In his thesis, Peter Connor discusses doubly periodic minimal surfaces with parallel top and bottom ends that are cut by vertical planes into simply connected pieces. Here are two examples:
These surfaces can be systematically described using polygonal domains like the one below.
The left and right vertical edges where the curves end correspond to the ends of the surface, and the corners to the points with vertical Gauss map, recording whether it points up or down by a left or right turn. There are only finitely many possibilities for each genus, and they are easy to enumerate. What is not so easy is to find out whether the corresponding surfaces actually exist, either numerically or theoretically. For genus 3 and higher, existence proofs usually rely on understanding the limits of these surfaces, and this is what this post is about. When approaching a limit, a minimal surface necessarily decomposes into fundamentally simpler surfaces.
Above are two examples of Connor’s experimental doubly periodic surfaces of genus 3, near one of their limits. On the left hand side we see 8-ended singly periodic Scherk surfaces emerging, on the right hand side 10-ended Scherk surfaces. There is a simple count that helps to predict what can arise. This count is based on the fact that the total curvature of these surfaces is an integral multiple of 4π, and this multiple stays the same while deforming and approaching limit. Let’s call this multiple the degree of the surface (it is, in fact, nothing but the degree of its Gauss map). The Catenoid and the single and doubly periodic classical Scherk surfaces have all degree 1. More generally, a 2n-ended singly periodic Scherk surface of genus 0 has degree n-1, and a doubly periodic surface with four ends and of genus g has degree g+1. So the two surfaces above have all degree 4. For the left, the limit is a singly periodic Scherk surface of degree 3, but the components are stitched together using a catenoidal neck, adding 1 to the degree. The surface on the right limits in a Scherk surface of degree 4, so doesn’t need stitches.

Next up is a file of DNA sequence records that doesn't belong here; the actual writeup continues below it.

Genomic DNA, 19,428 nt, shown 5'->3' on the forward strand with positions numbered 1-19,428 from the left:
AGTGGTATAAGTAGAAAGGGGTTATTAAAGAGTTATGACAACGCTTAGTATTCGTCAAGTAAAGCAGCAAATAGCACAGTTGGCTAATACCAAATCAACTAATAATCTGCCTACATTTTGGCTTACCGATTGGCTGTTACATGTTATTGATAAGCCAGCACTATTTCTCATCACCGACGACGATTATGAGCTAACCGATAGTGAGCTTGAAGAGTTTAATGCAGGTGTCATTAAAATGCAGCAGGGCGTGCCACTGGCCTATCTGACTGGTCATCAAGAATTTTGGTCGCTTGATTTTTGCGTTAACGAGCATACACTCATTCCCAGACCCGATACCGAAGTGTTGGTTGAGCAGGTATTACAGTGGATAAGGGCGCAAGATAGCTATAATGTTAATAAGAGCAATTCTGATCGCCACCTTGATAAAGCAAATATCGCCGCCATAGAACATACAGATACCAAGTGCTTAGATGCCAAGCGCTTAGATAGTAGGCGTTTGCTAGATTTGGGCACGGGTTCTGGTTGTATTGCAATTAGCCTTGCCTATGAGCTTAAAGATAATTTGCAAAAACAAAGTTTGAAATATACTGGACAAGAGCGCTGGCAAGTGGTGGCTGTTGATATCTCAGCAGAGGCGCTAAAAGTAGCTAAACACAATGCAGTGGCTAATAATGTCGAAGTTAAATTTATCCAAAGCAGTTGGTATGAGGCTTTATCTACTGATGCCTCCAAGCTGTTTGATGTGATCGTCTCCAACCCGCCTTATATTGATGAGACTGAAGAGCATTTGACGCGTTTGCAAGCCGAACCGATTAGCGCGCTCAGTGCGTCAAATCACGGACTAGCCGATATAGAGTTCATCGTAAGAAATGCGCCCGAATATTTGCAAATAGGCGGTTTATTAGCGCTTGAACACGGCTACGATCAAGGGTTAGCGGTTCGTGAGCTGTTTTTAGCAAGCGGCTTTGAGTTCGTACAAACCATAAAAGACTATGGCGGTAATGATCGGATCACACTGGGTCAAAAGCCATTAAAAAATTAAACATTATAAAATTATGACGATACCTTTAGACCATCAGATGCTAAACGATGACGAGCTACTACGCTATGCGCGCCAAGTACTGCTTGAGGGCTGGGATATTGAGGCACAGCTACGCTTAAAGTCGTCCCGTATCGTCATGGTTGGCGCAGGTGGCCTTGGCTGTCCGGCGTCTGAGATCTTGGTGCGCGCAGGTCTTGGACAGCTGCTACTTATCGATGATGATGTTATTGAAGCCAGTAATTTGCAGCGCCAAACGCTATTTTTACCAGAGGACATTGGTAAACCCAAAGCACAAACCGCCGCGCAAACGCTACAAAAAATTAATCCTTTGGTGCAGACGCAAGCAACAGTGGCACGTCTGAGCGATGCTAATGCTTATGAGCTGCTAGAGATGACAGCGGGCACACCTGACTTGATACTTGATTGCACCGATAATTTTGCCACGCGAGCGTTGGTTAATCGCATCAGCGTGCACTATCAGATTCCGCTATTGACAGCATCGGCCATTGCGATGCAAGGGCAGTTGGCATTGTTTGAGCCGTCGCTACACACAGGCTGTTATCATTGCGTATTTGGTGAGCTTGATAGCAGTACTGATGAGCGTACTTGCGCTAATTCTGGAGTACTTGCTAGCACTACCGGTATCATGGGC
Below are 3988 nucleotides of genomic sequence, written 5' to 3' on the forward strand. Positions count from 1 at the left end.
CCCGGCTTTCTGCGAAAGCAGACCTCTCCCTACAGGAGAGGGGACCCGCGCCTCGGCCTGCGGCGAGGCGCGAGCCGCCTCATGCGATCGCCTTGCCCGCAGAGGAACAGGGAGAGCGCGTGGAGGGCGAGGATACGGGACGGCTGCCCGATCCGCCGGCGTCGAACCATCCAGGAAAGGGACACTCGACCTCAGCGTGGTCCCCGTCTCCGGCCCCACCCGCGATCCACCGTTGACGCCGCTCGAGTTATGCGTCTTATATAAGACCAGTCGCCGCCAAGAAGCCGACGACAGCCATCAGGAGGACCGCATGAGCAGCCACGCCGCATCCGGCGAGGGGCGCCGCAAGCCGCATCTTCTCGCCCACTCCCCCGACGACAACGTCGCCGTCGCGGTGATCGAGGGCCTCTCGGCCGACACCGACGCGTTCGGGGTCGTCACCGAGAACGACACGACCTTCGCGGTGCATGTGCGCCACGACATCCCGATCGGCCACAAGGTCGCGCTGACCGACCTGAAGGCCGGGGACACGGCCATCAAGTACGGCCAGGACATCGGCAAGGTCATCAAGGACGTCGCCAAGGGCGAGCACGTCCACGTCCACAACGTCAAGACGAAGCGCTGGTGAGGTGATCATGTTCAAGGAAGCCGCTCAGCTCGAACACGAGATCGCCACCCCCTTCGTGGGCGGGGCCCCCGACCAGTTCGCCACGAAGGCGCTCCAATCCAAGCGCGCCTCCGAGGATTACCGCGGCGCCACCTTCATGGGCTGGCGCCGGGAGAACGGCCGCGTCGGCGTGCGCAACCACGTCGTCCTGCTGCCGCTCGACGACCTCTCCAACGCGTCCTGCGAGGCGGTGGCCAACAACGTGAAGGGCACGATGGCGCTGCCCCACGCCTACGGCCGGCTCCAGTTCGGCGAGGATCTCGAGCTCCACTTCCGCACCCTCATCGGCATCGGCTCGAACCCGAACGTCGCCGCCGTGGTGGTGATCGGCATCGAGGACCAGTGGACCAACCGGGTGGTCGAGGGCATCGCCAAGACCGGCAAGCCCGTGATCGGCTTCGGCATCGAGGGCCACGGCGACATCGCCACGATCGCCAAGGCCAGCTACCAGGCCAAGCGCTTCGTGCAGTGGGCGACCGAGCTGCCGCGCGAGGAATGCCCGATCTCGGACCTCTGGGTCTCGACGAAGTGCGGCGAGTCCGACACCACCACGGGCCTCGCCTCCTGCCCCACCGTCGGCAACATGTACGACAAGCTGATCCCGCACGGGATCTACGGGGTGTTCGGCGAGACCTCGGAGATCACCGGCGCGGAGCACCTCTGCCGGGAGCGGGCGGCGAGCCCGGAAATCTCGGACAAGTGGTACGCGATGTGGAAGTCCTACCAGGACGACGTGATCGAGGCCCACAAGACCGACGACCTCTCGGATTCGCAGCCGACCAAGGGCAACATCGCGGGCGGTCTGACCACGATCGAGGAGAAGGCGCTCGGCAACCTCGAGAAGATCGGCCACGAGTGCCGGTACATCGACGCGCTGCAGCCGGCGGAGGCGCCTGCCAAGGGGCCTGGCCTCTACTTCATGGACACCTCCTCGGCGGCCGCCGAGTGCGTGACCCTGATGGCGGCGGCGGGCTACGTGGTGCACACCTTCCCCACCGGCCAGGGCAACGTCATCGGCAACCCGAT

Above are two more examples of genus 3 from Connor’s list. The left decomposes into two doubly periodic Karcher-Scherk surfaces of degree 2, the right one into two KMR surfaces, which have degree 2 each.
The big surprise of Connor’s series of examples of genus 3 was the surface to the left. It has the same combinatorial polygon description is the (known) RTW-surface to the right, but the handle has become eccentric. The limit in either case is a toroidal Scherk surface with 8 ends, which has degree 4. In the right case, this is again a known surface, but the left case is new. Proving the existence of either the doubly or the singly periodic version would be highly desirable.